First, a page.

................. The Oregonian, Portland, OR., November 8, 1931, magazine section, page 4 wtywentb.html
WHEN THE YAKIMAS WENT BERSERK
Visitors to the northwest find it difficult to realize that less than 100 years ago the whole of Oregon and Washington was untraversed wilderness, and that three-quarters of a century ago the people of the scattered farms and hamlets were constantly in terror of attacks by Indians. Less than 76 years ago, on March 26, 1856, the Middle Blockhouse, known also as Fort Rains, a few miles west of Stevenson, Wash., was attacked and afterwards besieged for three days by the hostile Yakima Indians, aided by neighboring tribes.
During these troublous years the hatred between the Indians and the white settlers was intense. The Indians, feeling that they were losing their lands through encroachment of the settlers, were making desperate attempts to terrorize the whites and to drive them from their country. Their medicine men incited them to avenge their wrongs, showing them that their inevitable fate, if they bowed to white rule, was extermination.
The Yakimas, Klickitats and their confederates were on the warpath and had driven most of the settlers from the more remote claims into the towns in the region extending from Puget sound on the north to the Snake river on the east. Troops had been concentrated at Fort Vancouver, The Dalles and Walla Walla. The regulars were under command of Colonel George Wright, and comprised the ninth infantry, which had been sent out from the Atlantic coast to Fort Vancouver to wage a campaign against the Indians.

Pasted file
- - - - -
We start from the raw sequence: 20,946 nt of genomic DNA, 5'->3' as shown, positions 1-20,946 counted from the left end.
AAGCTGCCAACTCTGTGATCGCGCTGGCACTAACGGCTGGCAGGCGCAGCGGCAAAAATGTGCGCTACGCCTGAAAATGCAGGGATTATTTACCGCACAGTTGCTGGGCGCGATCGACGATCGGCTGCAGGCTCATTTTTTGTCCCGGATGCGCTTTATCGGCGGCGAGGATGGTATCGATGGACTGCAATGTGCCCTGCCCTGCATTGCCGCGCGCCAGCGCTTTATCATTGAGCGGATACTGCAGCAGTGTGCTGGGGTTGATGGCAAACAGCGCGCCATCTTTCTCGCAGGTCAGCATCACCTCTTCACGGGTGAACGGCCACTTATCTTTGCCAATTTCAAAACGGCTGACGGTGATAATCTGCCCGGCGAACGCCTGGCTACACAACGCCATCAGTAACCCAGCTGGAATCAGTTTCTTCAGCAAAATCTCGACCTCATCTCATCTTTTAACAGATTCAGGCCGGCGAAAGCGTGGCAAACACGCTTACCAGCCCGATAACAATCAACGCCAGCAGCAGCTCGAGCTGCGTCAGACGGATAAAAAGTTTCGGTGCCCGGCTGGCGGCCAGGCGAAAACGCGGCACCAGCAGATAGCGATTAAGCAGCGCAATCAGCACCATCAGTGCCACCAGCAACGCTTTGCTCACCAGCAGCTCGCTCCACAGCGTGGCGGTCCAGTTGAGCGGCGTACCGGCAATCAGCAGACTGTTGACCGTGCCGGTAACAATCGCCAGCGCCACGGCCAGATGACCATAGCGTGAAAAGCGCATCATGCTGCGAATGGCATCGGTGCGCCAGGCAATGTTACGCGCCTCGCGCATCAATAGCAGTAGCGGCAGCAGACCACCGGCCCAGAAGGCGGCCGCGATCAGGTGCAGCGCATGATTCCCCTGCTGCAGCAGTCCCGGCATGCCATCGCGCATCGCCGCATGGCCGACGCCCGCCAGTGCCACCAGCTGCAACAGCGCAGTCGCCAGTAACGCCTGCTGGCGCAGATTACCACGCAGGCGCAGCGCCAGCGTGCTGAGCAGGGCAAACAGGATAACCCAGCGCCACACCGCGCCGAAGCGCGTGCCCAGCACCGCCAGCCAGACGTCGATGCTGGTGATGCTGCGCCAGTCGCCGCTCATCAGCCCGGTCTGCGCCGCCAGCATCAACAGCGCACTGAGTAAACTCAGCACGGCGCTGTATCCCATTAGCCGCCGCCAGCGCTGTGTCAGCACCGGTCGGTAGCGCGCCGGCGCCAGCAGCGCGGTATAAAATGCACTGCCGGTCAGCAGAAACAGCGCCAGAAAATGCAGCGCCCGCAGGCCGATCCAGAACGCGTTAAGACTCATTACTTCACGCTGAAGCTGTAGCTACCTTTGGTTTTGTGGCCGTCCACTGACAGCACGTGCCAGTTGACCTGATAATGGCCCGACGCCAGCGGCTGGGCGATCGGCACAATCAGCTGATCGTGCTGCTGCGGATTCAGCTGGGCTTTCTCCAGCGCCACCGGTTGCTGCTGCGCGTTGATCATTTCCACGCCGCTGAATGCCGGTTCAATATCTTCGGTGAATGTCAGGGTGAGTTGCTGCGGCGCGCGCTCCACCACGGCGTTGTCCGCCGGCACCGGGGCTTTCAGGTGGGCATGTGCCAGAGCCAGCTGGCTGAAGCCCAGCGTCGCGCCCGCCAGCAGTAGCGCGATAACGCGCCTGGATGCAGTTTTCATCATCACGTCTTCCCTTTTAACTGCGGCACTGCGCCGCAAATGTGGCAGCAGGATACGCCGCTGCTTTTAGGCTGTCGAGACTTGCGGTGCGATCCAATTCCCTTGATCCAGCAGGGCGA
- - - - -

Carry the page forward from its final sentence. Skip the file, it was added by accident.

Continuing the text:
Sheridan Sent to Fort
The ninth regiment left Fort Vancouver March 25, 1856, and traveled by steamboat to The Dalles. The future general, Phillip H. Sheridan, who was at that time a second lieutenant and had been out of West Point but three years, was left at Fort Vancouver under command of Colonel Morris with a detachment of 40 dragoons.
At the Cascade mountains, 40 miles up the Columbia river from Vancouver, the river descends over a long series of rapids 41 miles in length, with a fall of 26 feet. These rapids are known as the upper, lower and middle cascades and constituted an absolute check to steamboat navigation. Steamers from Portland and Vancouver ascended the river as far as the lower cascades and there discharged their cargoes, which were then hauled up to the middle cascades in flat-bottomed bateaux. There they were again unloaded and transported to the head of the upper cascades on a wooden-railed tramway, operated by means of horses and mules. They were met there by other steamboats and the freight transported the remaining 40 miles to The Dalles.